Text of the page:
New Article: Early Networks and the East-Midwest Connection

One of the more interesting aspects of television in the 1940s, at least in my mind, is that despite the growth of the medium following the end of World War II for the most part it was a very local affair. Viewers in the largest cities may have had three or even four channels to choose from but they were confined to programs produced in their respective cities unless they were lucky enough to be one of the few cities connected to another city or two through a relay or a coaxial cable.

By the late 1940s, of course, the networks were slowly establishing themselves with regional “chains” on the East Coast and in the Midwest. This article covers some of the NBC and DuMont networks, building up to the connection between cities in the East and cities in the Midwest thanks to AT&T. Here’s the summary for Early Networks and the East-Midwest Connection:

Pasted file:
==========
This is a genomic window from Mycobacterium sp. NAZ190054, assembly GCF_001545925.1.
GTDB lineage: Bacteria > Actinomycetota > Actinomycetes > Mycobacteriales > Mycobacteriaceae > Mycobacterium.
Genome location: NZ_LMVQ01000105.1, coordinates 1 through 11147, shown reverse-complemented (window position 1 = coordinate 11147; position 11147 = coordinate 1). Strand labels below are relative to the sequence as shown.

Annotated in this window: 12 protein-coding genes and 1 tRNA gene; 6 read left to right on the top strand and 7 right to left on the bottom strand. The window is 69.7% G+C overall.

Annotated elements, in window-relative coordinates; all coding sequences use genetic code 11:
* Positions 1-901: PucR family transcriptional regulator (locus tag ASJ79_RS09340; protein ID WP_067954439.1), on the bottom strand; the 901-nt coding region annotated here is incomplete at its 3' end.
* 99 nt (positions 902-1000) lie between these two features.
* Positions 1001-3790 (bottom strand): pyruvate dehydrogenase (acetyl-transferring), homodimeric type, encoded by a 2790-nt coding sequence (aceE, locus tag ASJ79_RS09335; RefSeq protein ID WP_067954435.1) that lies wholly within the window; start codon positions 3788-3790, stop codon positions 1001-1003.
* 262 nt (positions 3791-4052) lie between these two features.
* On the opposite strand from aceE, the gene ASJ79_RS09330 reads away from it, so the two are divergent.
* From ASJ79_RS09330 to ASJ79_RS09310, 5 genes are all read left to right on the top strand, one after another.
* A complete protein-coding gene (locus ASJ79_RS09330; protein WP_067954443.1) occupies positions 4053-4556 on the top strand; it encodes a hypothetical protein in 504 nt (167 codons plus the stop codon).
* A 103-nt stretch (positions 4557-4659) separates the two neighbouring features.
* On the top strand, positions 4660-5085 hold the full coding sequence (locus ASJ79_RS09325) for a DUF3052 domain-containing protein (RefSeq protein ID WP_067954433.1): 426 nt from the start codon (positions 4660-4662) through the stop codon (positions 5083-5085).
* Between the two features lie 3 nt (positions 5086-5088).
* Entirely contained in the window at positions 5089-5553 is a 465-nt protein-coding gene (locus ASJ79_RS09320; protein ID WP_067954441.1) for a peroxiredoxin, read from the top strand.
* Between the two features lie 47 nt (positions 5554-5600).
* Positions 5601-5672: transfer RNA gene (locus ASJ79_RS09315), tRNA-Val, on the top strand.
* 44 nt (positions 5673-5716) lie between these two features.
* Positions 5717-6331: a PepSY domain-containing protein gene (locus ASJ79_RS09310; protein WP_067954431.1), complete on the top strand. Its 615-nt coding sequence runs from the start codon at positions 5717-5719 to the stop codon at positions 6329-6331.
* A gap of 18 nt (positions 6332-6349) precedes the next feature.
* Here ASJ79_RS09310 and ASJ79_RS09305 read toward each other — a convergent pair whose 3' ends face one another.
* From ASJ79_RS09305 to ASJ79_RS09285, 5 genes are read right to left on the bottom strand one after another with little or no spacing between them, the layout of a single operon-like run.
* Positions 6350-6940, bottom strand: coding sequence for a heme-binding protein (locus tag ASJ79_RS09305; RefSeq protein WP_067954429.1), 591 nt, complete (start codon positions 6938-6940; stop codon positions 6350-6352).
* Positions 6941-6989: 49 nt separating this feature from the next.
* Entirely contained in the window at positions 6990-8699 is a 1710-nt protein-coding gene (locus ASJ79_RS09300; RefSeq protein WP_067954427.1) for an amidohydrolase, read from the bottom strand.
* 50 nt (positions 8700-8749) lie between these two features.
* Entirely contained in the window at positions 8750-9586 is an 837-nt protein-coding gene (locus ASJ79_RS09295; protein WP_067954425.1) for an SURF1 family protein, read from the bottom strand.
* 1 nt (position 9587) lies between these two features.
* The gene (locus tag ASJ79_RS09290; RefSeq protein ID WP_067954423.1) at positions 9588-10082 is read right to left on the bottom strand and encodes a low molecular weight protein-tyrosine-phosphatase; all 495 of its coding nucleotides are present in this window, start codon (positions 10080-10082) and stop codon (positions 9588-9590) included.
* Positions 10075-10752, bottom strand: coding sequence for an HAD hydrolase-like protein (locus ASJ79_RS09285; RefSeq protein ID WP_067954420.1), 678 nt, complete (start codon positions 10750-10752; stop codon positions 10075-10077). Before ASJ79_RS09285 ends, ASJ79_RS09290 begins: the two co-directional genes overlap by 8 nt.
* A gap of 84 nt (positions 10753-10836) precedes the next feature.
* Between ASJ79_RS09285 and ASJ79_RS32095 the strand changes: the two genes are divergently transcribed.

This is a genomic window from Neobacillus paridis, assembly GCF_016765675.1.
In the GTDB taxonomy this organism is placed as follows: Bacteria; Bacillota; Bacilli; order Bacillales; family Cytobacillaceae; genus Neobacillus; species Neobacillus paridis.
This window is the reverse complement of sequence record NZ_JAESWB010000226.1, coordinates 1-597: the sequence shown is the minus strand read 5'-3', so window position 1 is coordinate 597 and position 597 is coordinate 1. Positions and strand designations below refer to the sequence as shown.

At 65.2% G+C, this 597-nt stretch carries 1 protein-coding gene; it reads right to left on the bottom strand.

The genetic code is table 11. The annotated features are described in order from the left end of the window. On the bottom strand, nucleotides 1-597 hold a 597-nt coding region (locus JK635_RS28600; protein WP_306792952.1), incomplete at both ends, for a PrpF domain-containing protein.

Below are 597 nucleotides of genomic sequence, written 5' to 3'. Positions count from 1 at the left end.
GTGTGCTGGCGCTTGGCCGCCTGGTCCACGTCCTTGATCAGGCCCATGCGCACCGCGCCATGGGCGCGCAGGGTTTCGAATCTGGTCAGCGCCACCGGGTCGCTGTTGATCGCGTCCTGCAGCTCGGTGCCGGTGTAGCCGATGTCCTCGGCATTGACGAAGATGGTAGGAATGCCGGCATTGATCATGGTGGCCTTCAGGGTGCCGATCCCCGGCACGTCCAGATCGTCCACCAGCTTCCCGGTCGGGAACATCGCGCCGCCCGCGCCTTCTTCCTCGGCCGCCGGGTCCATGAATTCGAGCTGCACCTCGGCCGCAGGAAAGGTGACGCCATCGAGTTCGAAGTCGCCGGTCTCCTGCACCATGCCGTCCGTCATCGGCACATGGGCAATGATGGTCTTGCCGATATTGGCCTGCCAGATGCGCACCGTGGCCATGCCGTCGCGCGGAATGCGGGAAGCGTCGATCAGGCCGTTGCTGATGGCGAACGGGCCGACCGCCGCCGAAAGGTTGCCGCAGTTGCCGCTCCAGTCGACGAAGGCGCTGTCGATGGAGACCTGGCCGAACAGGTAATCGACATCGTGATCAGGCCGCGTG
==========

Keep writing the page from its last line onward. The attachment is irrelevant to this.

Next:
Prior to September 4th, 1951 (when President Truman opened the Japanese Peace Treaty Conference in San Francisco) television in the United States wasn’t truly a national medium. There was no way for viewers on both coasts to watch the same program at the same time. Network broadcasting was originally confined to the East Coast before expanding to the Midwest and, finally, coast-to-coast. This article focuses on the various NBC and DuMont networks of the 1940s and the East-Midwest connection that took place on January 11th, 1949.

It’s certainly not a comprehensive history of regional networks but hopefully it provides an adequate introduction to network television in the mid-to-late 1940s. As always, please leave any comments at the article itself.